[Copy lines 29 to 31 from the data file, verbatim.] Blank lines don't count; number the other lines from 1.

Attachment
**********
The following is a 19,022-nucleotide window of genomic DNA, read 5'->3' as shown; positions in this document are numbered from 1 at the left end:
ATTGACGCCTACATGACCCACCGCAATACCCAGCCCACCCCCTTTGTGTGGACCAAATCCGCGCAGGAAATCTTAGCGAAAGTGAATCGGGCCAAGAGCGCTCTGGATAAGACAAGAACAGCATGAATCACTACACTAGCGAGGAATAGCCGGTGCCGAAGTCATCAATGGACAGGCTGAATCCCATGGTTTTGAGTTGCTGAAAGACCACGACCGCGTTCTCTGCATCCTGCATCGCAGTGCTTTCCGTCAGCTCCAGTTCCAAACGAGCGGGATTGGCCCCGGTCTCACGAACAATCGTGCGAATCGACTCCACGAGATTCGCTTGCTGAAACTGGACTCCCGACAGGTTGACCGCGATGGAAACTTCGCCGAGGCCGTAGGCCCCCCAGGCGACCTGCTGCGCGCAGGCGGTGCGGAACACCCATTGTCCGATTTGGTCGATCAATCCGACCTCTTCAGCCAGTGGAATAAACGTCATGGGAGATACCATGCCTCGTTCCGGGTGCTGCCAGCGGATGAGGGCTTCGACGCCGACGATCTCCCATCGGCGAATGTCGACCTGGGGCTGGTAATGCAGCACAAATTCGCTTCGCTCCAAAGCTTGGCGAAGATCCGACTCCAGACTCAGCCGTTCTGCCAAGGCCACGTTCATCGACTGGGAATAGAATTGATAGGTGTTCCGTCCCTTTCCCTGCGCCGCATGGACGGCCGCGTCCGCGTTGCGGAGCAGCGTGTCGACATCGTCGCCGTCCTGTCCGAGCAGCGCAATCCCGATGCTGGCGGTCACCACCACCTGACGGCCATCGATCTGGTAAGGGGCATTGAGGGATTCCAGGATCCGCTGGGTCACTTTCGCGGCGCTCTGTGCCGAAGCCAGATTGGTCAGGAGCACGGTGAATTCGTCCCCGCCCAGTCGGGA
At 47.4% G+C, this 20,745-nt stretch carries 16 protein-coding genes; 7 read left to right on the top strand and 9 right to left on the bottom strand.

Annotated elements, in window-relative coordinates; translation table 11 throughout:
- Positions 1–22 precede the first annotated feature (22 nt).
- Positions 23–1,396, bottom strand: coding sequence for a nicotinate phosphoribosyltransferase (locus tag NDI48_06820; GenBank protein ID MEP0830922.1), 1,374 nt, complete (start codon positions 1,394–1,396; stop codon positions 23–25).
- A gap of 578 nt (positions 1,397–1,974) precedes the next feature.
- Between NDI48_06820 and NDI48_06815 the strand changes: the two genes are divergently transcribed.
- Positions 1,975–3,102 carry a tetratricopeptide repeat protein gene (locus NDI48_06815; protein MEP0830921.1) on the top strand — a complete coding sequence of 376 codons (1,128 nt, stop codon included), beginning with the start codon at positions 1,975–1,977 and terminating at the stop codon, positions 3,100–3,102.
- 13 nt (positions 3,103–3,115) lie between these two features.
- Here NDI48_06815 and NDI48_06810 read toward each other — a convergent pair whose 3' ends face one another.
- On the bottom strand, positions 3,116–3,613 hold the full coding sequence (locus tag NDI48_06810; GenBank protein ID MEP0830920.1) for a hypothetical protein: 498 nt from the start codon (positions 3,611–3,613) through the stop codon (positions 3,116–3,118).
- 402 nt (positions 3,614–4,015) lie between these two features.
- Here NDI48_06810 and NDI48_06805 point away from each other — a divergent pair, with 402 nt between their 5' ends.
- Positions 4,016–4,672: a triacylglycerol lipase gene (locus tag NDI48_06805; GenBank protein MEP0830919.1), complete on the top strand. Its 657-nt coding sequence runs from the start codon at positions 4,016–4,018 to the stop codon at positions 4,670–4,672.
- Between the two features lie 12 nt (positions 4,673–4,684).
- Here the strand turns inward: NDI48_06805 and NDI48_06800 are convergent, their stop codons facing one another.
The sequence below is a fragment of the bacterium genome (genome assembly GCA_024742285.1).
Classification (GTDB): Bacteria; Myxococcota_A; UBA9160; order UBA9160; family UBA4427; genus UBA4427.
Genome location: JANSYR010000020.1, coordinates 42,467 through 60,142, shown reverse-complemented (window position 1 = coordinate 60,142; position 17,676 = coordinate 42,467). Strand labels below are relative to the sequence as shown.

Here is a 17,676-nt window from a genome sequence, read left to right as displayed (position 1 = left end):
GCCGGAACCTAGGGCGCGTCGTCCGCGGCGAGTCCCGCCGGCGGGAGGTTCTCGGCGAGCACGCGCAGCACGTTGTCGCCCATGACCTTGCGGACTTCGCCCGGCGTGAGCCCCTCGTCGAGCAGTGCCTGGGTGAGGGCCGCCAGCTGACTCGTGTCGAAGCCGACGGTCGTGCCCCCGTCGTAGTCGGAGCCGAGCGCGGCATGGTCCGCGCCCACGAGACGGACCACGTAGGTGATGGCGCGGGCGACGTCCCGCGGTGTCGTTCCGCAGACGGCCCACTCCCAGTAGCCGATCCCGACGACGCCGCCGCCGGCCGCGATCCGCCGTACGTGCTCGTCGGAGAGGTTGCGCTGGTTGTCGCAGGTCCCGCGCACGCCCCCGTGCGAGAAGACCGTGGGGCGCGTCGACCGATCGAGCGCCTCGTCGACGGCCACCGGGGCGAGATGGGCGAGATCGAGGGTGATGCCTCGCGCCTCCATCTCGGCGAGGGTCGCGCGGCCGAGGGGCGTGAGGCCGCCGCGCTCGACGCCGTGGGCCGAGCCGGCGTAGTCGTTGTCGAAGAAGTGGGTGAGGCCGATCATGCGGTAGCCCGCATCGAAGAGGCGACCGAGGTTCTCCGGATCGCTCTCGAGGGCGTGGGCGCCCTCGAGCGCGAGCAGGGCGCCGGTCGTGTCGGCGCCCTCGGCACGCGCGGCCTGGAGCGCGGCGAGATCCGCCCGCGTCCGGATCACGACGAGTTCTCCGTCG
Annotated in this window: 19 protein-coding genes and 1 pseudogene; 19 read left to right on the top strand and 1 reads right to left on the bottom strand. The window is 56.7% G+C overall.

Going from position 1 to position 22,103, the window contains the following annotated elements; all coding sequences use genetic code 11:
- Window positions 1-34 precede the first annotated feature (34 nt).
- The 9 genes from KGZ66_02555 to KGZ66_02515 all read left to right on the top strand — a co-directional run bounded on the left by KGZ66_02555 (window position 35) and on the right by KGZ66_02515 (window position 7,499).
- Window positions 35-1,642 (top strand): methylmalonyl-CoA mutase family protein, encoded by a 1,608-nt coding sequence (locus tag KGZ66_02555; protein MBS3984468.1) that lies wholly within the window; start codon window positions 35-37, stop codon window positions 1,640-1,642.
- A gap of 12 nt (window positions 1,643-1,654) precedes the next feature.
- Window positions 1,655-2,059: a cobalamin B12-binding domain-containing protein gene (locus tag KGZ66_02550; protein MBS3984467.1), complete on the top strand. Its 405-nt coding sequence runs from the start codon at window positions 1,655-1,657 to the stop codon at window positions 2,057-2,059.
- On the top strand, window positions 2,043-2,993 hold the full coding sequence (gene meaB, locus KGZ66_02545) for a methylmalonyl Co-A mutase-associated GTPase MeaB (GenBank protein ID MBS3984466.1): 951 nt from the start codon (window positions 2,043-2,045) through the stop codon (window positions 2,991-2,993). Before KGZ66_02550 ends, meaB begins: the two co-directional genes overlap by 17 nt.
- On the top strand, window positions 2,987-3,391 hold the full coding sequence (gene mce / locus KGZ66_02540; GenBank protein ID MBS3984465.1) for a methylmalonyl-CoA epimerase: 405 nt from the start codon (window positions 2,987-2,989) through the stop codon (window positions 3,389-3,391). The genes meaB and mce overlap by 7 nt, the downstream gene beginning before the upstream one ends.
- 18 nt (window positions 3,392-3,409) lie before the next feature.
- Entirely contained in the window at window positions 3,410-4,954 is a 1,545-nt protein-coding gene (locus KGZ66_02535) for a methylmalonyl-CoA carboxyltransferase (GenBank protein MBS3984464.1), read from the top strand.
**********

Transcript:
- Window positions 1,655-2,059: a cobalamin B12-binding domain-containing protein gene (locus tag KGZ66_02550; protein MBS3984467.1), complete on the top strand. Its 405-nt coding sequence runs from the start codon at window positions 1,655-1,657 to the stop codon at window positions 2,057-2,059.
- On the top strand, window positions 2,043-2,993 hold the full coding sequence (gene meaB, locus KGZ66_02545) for a methylmalonyl Co-A mutase-associated GTPase MeaB (GenBank protein ID MBS3984466.1): 951 nt from the start codon (window positions 2,043-2,045) through the stop codon (window positions 2,991-2,993). Before KGZ66_02550 ends, meaB begins: the two co-directional genes overlap by 17 nt.
- On the top strand, window positions 2,987-3,391 hold the full coding sequence (gene mce / locus KGZ66_02540; GenBank protein ID MBS3984465.1) for a methylmalonyl-CoA epimerase: 405 nt from the start codon (window positions 2,987-2,989) through the stop codon (window positions 3,389-3,391). The genes meaB and mce overlap by 7 nt, the downstream gene beginning before the upstream one ends.